The contract of
equals with regards to
null, is as follows:
For any non-null reference value
This is rather peculiar, because if
o1 != null and
o2 == null, then we have:
o1.equals(o2) // returns false o2.equals(o1) // throws NullPointerException
The fact that
o2.equals(o1) throws NullPointerException is a good thing, because it alerts us of programmer error. And yet, that error would not be catched if for various reasons we just switched it around to
o1.equals(o2), which would just "silently fail" instead.
So the questions are:
- Why is it a good idea that
return falseinstead of throwing
- Would it be a bad idea if wherever possible we rewrite the contract so that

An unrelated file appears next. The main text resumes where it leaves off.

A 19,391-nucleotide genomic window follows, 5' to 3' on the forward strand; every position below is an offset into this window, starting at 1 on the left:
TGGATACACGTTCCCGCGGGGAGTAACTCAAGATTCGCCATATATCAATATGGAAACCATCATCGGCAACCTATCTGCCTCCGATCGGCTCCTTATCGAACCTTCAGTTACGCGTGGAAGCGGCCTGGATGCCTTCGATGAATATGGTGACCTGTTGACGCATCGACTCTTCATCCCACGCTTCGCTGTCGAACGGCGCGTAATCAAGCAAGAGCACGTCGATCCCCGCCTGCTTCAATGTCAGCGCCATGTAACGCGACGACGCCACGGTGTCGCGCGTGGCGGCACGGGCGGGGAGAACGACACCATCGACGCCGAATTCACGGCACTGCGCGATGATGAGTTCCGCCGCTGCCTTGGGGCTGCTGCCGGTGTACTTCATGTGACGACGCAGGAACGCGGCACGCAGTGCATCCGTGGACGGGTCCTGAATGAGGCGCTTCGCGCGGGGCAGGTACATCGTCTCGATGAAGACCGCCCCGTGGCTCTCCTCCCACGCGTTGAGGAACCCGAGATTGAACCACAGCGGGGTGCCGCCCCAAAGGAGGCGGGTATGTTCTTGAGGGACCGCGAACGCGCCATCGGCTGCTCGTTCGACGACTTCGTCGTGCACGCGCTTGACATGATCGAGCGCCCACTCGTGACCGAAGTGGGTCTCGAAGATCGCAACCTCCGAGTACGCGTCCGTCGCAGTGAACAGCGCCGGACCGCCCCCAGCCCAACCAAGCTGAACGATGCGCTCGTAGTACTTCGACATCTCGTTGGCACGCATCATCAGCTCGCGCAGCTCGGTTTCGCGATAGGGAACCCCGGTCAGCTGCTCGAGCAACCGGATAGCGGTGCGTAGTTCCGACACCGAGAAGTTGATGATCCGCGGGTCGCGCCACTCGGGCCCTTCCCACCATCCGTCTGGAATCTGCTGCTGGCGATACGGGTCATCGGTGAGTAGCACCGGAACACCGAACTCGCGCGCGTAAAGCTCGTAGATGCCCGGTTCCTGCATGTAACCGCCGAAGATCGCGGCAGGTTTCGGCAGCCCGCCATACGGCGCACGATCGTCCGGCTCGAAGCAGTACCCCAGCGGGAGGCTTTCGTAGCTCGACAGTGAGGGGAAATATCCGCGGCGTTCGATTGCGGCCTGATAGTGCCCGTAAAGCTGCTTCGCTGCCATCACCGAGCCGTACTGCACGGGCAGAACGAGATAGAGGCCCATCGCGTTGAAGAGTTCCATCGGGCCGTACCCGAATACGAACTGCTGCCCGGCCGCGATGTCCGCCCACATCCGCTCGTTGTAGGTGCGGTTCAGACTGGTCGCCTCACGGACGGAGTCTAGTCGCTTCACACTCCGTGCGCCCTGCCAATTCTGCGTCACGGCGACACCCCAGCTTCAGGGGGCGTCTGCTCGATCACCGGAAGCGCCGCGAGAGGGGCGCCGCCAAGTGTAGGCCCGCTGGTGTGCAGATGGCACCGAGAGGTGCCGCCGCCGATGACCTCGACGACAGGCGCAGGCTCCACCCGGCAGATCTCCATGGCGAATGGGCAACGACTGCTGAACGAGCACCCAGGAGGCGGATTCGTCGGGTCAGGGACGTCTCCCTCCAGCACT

On comparison with
In contrast, this is what the
Comparable contract says:
nullis not an instance of any class, and
e.compareTo(null)should throw a
NullPointerException is appropriate for
compareTo, why isn't it for
A purely semantical argument
These are the actual words in the
Object.equals(Object obj) documentation:
Indicates whether some other object is "equal to" this one.
And what is an object?
An object is a class instance or an array.
The reference values (often just references) are pointers to these objects, and a special
nullreference, which refers to no object.
My argument from this angle is really simple.
equalstests whether some other object is "equal to"
nullreference gives no other object for the test